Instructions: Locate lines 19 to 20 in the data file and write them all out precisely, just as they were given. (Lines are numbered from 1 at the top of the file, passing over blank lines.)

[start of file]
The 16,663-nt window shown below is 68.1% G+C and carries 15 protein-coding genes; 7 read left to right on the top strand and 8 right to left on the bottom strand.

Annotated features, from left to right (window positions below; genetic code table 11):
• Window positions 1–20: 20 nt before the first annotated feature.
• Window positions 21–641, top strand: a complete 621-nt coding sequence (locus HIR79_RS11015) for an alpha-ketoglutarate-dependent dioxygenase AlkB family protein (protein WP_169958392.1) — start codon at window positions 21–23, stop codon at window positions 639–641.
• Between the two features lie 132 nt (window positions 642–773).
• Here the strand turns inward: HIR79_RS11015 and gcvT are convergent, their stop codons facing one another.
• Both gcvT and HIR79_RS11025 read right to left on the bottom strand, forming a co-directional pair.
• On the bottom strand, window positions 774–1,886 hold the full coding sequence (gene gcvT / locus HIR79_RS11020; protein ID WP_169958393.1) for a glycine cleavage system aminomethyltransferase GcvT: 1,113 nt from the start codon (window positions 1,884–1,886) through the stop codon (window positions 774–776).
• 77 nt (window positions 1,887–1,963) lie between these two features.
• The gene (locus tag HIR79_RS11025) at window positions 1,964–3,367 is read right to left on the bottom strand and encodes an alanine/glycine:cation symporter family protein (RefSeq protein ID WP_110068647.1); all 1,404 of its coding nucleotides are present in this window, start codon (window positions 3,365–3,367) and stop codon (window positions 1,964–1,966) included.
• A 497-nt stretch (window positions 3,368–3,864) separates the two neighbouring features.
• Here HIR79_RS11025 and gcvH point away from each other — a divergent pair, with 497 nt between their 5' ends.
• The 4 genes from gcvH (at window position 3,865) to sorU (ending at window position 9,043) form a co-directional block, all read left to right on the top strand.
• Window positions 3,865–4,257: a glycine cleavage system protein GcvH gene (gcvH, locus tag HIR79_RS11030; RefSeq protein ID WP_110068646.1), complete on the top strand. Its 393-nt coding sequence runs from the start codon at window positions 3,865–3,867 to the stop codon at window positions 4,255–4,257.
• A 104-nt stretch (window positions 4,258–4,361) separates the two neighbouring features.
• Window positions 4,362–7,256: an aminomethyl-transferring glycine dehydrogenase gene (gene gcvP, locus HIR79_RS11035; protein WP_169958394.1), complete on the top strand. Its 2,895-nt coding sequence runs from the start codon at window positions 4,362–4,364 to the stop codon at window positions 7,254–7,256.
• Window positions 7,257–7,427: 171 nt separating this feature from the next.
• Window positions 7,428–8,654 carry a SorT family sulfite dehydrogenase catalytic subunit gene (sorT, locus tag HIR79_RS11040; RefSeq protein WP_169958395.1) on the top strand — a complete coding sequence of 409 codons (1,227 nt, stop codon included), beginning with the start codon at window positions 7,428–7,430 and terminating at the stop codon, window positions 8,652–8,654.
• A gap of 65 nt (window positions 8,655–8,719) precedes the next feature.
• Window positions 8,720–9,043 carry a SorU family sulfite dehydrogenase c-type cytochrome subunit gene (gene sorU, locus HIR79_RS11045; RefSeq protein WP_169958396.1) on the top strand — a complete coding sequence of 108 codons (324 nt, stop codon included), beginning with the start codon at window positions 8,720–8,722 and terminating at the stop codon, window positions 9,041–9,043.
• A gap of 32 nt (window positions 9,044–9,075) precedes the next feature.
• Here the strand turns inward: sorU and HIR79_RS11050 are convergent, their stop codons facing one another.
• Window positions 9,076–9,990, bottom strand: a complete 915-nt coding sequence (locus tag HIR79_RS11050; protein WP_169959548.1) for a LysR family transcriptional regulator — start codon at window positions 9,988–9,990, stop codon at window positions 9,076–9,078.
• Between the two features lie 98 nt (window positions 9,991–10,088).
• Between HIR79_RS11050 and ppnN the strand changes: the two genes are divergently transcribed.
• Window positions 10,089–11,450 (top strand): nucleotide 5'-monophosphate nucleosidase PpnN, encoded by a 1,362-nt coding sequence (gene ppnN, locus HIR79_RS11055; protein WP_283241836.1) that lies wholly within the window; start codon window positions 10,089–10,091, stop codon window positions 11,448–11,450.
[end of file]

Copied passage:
• A gap of 65 nt (window positions 8,655–8,719) precedes the next feature.
• Window positions 8,720–9,043 carry a SorU family sulfite dehydrogenase c-type cytochrome subunit gene (gene sorU, locus HIR79_RS11045; RefSeq protein WP_169958396.1) on the top strand — a complete coding sequence of 108 codons (324 nt, stop codon included), beginning with the start codon at window positions 8,720–8,722 and terminating at the stop codon, window positions 9,041–9,043.